The original malware file is packed with FSG packer. After unpacking it does an interesting trick to avoid being detected by H.I.P.S systems or any other application that has some kind of firewall action.

The malware desquises itself as an Internet Explorer process. It creates a suspended instance of Internet Explorer, it decrypts and injects it’s malicious code into the executable image of the newly created process and resumes the instance of IE modifying the instruction flow to point to the injected code. Now the malicious code runs as a legitimate Internet Explorer serving itself of all the rights and firewall exceptions of such a process.

After installing itself into the infected computer, Xorpix opens a backdoor connection inviting the attacker to use this computer as a proxy for other malicious activities. The attacker is announced of the infection with a http request using a carefully crafted URL that contains the host’s address, open port and other information about the infected computer such as the version of the operating system.

Trojan.Proxy.Xorpix.B is part of a family of trojans that allow a remote attacker to control the infected machine and use it to direct traffic to the internet without the user’s knowledge, making it part of a large network of infected computers.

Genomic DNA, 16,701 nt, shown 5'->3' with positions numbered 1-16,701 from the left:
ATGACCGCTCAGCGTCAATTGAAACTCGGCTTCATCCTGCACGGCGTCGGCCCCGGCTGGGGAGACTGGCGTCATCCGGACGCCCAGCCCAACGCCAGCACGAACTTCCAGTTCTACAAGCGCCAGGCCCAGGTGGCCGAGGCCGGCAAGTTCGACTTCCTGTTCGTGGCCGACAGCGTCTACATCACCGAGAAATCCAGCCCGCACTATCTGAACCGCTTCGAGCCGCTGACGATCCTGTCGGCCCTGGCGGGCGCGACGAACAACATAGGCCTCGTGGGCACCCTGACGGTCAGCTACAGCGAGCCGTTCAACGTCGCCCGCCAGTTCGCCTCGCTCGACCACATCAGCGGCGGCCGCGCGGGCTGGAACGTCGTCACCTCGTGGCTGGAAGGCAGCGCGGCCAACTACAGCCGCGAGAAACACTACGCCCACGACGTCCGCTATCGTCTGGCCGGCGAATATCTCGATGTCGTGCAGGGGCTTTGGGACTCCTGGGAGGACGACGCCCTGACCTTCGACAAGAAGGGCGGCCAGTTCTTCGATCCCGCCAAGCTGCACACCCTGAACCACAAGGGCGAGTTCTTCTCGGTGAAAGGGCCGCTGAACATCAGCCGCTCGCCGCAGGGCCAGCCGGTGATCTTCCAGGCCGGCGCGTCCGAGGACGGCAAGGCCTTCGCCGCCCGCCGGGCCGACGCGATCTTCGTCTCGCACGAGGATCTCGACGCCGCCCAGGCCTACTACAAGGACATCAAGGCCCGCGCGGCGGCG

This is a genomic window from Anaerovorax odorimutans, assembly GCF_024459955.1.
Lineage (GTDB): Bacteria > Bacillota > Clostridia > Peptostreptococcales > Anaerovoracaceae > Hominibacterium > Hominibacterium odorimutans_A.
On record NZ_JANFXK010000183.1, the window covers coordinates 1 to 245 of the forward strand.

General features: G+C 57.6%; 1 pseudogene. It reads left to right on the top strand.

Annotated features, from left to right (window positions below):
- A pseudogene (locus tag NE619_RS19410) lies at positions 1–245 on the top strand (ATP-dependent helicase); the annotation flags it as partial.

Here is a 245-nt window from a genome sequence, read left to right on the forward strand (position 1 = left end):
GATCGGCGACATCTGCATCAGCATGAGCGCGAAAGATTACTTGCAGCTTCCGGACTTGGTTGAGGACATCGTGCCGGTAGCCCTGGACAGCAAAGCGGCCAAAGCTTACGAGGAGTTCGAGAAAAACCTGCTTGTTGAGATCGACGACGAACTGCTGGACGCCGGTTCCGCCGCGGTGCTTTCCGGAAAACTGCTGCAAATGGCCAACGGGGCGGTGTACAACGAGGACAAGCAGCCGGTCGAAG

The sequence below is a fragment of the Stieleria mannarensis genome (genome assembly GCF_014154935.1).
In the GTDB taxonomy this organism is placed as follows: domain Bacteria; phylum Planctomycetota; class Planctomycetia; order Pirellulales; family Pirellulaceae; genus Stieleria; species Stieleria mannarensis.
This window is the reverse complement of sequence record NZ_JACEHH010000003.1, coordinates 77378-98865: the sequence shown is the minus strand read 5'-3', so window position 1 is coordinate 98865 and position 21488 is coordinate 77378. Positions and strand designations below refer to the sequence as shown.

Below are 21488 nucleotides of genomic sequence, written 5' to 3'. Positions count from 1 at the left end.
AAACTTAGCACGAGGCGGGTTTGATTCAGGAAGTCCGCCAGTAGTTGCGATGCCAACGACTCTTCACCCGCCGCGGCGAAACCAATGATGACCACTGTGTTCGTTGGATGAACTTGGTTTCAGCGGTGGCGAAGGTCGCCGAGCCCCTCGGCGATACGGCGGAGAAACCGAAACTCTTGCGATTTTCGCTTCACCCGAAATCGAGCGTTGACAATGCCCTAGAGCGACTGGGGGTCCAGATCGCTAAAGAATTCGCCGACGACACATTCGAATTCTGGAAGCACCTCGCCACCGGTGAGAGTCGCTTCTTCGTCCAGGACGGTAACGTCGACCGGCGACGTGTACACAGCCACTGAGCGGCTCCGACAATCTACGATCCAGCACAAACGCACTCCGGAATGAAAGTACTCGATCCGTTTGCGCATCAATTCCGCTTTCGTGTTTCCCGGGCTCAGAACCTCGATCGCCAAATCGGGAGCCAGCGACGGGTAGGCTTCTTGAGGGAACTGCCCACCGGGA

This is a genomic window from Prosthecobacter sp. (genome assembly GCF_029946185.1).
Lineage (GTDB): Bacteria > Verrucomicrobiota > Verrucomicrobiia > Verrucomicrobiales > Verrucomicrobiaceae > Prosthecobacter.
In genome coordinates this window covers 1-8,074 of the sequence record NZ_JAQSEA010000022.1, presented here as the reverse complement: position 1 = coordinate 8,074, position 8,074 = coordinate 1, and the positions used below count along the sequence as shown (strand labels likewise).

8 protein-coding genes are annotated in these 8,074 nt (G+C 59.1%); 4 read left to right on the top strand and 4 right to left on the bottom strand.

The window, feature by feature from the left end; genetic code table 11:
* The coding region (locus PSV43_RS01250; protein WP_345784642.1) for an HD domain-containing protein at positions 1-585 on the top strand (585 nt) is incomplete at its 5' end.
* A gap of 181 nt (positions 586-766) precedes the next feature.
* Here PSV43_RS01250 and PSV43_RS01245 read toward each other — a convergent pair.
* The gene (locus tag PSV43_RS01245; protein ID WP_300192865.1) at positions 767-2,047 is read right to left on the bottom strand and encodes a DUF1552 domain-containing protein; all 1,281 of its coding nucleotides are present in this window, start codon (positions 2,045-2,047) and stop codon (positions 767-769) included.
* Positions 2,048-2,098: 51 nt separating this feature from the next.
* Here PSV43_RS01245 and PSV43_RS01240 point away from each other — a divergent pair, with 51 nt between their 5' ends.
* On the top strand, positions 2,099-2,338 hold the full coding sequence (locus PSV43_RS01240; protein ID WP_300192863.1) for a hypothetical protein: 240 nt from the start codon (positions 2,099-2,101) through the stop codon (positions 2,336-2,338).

Xorpix opens up a large security hole on your computer and is a very dangerous threat to the security of your personal and financial data. Xorpix installs as a hidden system file and can be extremely difficult to manually remove.

More details here.

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The meaning of Bitdefender’s mascot, the Dacian Draco, an ancient symbol that depicts a mythical animal with a wolf’s head and a dragon’s body, is “to watch” and to “guard with a sharp eye.” Like our mascot, we are committed to using Bitdefender Labs, our world-class research team, to vigilantly find and eradicate threats for our customers, and to use our platform for the larger good.